4. Most importantly this whole debate seems to be starting from the wrong end. We should be talking about how to improve the city centre for all those who live, work and visit. Pedestrianisation may have a role to play in these plans but it cannot and should not be seen as an end in itself.

It has been suggested that pedestrianisation is the magic bullet to improve air quality in the city centre. TARA has a long history of fighting to get improvements in air quality and this has shown us that the issue is much more complex than this and those advocating extensive pedestrianisation need to acknowledge this or we will fail to have the result that we would all wish to see. This is particularly true if we move from our current focus on NOX to the much more dangerous small-particulate pollution.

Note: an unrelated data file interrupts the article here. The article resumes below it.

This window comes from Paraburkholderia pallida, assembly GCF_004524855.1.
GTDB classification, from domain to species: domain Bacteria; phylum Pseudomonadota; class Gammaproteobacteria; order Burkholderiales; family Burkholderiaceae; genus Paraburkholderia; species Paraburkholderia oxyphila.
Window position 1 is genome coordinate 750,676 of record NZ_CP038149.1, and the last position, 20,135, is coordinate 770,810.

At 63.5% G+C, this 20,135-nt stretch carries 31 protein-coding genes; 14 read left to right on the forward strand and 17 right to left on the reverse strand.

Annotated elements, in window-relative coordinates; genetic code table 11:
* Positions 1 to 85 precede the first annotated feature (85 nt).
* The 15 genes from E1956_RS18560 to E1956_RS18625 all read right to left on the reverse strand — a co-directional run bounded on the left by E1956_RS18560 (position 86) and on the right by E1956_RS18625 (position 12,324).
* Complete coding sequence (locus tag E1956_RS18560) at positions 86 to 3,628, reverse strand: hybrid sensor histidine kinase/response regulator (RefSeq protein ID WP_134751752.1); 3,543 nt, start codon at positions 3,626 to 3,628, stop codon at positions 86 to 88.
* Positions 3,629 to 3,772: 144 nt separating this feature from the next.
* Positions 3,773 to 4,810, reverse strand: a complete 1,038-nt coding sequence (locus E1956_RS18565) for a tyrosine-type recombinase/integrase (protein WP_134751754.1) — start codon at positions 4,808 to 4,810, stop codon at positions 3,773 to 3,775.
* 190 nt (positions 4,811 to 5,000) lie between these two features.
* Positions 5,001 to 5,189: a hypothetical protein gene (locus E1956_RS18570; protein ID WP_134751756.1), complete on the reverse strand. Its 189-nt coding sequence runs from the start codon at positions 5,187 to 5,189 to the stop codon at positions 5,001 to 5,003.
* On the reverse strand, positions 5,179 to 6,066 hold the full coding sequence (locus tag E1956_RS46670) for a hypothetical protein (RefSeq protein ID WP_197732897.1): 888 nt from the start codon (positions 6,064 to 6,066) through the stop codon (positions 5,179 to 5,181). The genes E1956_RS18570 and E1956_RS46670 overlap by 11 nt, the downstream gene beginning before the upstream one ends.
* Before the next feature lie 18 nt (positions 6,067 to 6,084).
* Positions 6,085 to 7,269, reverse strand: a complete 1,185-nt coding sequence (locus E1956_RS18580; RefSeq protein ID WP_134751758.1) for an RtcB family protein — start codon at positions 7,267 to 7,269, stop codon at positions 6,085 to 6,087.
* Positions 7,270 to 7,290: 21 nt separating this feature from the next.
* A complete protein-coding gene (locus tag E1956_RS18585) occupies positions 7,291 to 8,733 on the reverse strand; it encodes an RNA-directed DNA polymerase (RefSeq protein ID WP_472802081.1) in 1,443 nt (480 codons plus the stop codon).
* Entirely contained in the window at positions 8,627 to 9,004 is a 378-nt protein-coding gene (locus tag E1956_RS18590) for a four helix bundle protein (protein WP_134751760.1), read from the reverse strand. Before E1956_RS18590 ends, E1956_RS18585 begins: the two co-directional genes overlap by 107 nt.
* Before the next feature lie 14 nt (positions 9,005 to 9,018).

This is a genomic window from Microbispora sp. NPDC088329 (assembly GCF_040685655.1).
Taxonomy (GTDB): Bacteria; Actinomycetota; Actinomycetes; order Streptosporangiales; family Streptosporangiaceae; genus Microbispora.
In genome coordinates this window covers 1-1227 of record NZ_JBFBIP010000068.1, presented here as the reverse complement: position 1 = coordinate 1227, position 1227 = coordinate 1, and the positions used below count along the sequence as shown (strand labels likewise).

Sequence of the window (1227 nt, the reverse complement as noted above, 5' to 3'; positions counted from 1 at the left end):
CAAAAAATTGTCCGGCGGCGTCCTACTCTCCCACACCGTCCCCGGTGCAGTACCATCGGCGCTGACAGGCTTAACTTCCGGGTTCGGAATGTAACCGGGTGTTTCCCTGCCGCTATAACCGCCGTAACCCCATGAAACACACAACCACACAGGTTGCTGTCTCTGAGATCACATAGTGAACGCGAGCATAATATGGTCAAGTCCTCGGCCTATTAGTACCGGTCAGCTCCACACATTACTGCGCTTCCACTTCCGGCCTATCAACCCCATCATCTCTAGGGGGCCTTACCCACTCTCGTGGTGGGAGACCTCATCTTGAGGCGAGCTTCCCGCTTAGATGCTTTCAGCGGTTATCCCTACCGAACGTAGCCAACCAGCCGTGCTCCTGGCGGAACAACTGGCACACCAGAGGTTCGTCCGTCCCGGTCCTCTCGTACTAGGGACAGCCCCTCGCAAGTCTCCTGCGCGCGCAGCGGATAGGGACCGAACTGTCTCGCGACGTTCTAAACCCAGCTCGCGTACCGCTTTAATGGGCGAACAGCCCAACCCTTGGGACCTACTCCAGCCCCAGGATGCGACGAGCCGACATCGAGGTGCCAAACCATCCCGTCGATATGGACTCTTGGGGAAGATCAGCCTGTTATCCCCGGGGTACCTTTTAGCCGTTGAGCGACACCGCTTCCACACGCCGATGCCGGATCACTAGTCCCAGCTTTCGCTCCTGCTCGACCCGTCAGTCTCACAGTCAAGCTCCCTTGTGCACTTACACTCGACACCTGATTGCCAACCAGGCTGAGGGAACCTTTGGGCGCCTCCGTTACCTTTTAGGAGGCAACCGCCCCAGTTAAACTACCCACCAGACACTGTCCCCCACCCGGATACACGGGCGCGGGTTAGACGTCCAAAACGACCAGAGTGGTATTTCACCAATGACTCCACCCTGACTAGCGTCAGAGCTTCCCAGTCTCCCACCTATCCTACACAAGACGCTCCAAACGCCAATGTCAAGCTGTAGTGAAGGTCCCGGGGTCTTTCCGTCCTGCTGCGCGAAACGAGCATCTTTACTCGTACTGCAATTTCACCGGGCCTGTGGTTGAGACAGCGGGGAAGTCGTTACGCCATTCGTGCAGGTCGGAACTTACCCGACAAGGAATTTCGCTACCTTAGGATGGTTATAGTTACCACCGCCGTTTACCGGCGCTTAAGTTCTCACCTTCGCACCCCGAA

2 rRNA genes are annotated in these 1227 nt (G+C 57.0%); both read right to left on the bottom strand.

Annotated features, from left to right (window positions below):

Sunday, 15 September 2019

The Rec Trust AGM

We recently attended the AGM of the Rec Trust.

The meeting highlighted the work some of the organisations supported by the charitable work of the trust which was often inspiring and impressive.

However, much of the rest of the meeting served to highlight the unsatisfactory nature of the constitutional arrangement for the Rec and the growing distrust an antagonism between the Trustees and their Bath City neighbours and, in our view, the failure of the Trustees to properly acknowledge or manage these problems and concerns.

The AGM is the only official chance the people of Bath get to publicly question the Trustees about their stewardship of the Rec or their decisions about how they pursue their charitable objectives.

Questions were raised about the basis of decisions about how charitable funds were being spent and the trustees priorities. We for instance questioned an apparent assumption that there was little or no poverty in the city centre either in absolute terms or in terms of access to sport and recreation.